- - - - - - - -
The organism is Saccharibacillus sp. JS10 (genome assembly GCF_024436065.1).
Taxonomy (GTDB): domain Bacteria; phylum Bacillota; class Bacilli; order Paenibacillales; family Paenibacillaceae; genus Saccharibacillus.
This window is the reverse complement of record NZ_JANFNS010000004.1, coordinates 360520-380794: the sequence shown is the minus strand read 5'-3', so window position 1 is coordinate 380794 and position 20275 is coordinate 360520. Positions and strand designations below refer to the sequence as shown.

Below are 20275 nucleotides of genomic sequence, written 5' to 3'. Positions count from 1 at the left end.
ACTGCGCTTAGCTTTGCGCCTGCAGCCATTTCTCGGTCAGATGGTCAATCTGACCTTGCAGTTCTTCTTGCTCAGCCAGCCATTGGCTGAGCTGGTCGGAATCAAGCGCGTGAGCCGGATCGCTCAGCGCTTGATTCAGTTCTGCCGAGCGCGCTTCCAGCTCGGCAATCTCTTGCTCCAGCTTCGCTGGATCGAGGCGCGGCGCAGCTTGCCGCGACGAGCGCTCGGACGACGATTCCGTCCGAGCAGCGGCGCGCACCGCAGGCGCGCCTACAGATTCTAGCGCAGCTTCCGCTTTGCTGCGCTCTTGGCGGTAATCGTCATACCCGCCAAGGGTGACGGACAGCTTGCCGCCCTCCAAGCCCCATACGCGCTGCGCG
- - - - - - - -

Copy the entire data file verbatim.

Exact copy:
The organism is Saccharibacillus sp. JS10 (genome assembly GCF_024436065.1).
Taxonomy (GTDB): domain Bacteria; phylum Bacillota; class Bacilli; order Paenibacillales; family Paenibacillaceae; genus Saccharibacillus.
This window is the reverse complement of record NZ_JANFNS010000004.1, coordinates 360520-380794: the sequence shown is the minus strand read 5'-3', so window position 1 is coordinate 380794 and position 20275 is coordinate 360520. Positions and strand designations below refer to the sequence as shown.

Below are 20275 nucleotides of genomic sequence, written 5' to 3'. Positions count from 1 at the left end.
ACTGCGCTTAGCTTTGCGCCTGCAGCCATTTCTCGGTCAGATGGTCAATCTGACCTTGCAGTTCTTCTTGCTCAGCCAGCCATTGGCTGAGCTGGTCGGAATCAAGCGCGTGAGCCGGATCGCTCAGCGCTTGATTCAGTTCTGCCGAGCGCGCTTCCAGCTCGGCAATCTCTTGCTCCAGCTTCGCTGGATCGAGGCGCGGCGCAGCTTGCCGCGACGAGCGCTCGGACGACGATTCCGTCCGAGCAGCGGCGCGCACCGCAGGCGCGCCTACAGATTCTAGCGCAGCTTCCGCTTTGCTGCGCTCTTGGCGGTAATCGTCATACCCGCCAAGGGTGACGGACAGCTTGCCGCCCTCCAAGCCCCATACGCGCTGCGCG